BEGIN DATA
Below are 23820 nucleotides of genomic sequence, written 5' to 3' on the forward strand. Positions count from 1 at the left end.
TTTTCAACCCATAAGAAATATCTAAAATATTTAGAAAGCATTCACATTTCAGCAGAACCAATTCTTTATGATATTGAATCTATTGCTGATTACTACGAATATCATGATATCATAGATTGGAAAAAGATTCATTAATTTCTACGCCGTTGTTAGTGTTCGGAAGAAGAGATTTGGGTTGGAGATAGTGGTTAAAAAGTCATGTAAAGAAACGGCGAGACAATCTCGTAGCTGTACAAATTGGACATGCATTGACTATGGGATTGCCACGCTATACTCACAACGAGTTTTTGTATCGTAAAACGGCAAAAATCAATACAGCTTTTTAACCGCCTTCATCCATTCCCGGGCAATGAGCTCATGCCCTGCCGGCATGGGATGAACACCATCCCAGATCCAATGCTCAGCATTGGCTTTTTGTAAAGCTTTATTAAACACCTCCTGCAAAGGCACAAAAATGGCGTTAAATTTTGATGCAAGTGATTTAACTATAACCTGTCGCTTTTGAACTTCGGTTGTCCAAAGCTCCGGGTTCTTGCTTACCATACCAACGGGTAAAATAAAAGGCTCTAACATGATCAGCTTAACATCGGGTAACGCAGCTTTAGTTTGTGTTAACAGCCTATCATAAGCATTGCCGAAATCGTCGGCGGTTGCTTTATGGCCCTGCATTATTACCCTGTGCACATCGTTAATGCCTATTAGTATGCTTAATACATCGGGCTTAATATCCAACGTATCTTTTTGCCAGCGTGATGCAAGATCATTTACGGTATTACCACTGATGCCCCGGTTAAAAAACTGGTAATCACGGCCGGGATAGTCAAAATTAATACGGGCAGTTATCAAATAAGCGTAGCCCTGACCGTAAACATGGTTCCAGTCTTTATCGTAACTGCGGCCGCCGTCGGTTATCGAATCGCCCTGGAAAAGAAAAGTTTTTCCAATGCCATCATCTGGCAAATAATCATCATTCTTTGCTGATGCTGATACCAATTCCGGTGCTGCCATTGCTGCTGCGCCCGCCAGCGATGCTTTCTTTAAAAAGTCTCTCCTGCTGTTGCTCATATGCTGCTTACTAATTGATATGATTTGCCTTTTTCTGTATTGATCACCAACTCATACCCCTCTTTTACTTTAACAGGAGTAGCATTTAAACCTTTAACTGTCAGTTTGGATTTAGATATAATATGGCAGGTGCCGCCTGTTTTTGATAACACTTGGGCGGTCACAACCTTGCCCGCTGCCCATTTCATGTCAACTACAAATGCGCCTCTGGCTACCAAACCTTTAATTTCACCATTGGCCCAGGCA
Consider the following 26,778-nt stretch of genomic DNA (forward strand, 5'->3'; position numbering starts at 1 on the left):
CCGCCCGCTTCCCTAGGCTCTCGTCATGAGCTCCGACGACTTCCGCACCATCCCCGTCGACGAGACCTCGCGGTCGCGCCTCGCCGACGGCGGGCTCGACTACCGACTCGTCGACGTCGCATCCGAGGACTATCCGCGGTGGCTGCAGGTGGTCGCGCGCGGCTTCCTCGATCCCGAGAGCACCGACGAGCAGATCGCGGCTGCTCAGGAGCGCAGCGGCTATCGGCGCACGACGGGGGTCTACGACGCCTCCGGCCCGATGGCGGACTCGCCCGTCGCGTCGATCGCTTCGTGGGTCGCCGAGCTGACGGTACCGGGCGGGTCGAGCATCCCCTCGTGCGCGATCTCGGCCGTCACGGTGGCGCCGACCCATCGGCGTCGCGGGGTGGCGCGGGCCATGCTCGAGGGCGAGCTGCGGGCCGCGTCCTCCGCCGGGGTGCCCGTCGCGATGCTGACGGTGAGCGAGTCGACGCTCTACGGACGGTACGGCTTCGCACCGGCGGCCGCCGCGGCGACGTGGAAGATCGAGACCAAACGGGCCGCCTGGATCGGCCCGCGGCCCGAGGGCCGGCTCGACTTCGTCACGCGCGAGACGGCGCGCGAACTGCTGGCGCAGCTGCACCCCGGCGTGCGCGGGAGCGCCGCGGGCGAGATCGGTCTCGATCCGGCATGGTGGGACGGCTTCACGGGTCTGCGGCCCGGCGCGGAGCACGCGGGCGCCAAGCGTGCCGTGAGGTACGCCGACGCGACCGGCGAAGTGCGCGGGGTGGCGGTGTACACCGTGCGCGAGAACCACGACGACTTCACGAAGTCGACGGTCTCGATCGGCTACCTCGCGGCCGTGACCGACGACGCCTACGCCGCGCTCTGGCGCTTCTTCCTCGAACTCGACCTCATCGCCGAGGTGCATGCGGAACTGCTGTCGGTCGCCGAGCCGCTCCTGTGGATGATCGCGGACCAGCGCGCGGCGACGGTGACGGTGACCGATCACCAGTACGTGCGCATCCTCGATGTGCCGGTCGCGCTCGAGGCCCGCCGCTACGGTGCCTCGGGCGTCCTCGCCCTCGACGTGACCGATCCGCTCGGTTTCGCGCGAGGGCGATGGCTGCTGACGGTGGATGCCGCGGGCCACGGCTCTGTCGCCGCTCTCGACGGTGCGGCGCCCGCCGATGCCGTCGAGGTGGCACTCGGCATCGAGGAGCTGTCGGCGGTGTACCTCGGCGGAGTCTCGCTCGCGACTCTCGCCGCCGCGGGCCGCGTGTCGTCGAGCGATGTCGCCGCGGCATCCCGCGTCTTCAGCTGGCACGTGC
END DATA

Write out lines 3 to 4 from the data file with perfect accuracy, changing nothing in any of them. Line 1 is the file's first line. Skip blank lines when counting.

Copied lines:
Consider the following 26,778-nt stretch of genomic DNA (forward strand, 5'->3'; position numbering starts at 1 on the left):
CCGCCCGCTTCCCTAGGCTCTCGTCATGAGCTCCGACGACTTCCGCACCATCCCCGTCGACGAGACCTCGCGGTCGCGCCTCGCCGACGGCGGGCTCGACTACCGACTCGTCGACGTCGCATCCGAGGACTATCCGCGGTGGCTGCAGGTGGTCGCGCGCGGCTTCCTCGATCCCGAGAGCACCGACGAGCAGATCGCGGCTGCTCAGGAGCGCAGCGGCTATCGGCGCACGACGGGGGTCTACGACGCCTCCGGCCCGATGGCGGACTCGCCCGTCGCGTCGATCGCTTCGTGGGTCGCCGAGCTGACGGTACCGGGCGGGTCGAGCATCCCCTCGTGCGCGATCTCGGCCGTCACGGTGGCGCCGACCCATCGGCGTCGCGGGGTGGCGCGGGCCATGCTCGAGGGCGAGCTGCGGGCCGCGTCCTCCGCCGGGGTGCCCGTCGCGATGCTGACGGTGAGCGAGTCGACGCTCTACGGACGGTACGGCTTCGCACCGGCGGCCGCCGCGGCGACGTGGAAGATCGAGACCAAACGGGCCGCCTGGATCGGCCCGCGGCCCGAGGGCCGGCTCGACTTCGTCACGCGCGAGACGGCGCGCGAACTGCTGGCGCAGCTGCACCCCGGCGTGCGCGGGAGCGCCGCGGGCGAGATCGGTCTCGATCCGGCATGGTGGGACGGCTTCACGGGTCTGCGGCCCGGCGCGGAGCACGCGGGCGCCAAGCGTGCCGTGAGGTACGCCGACGCGACCGGCGAAGTGCGCGGGGTGGCGGTGTACACCGTGCGCGAGAACCACGACGACTTCACGAAGTCGACGGTCTCGATCGGCTACCTCGCGGCCGTGACCGACGACGCCTACGCCGCGCTCTGGCGCTTCTTCCTCGAACTCGACCTCATCGCCGAGGTGCATGCGGAACTGCTGTCGGTCGCCGAGCCGCTCCTGTGGATGATCGCGGACCAGCGCGCGGCGACGGTGACGGTGACCGATCACCAGTACGTGCGCATCCTCGATGTGCCGGTCGCGCTCGAGGCCCGCCGCTACGGTGCCTCGGGCGTCCTCGCCCTCGACGTGACCGATCCGCTCGGTTTCGCGCGAGGGCGATGGCTGCTGACGGTGGATGCCGCGGGCCACGGCTCTGTCGCCGCTCTCGACGGTGCGGCGCCCGCCGATGCCGTCGAGGTGGCACTCGGCATCGAGGAGCTGTCGGCGGTGTACCTCGGCGGAGTCTCGCTCGCGACTCTCGCCGCCGCGGGCCGCGTGTCGTCGAGCGATGTCGCCGCGGCATCCCGCGTCTTCAGCTGGCACGTGC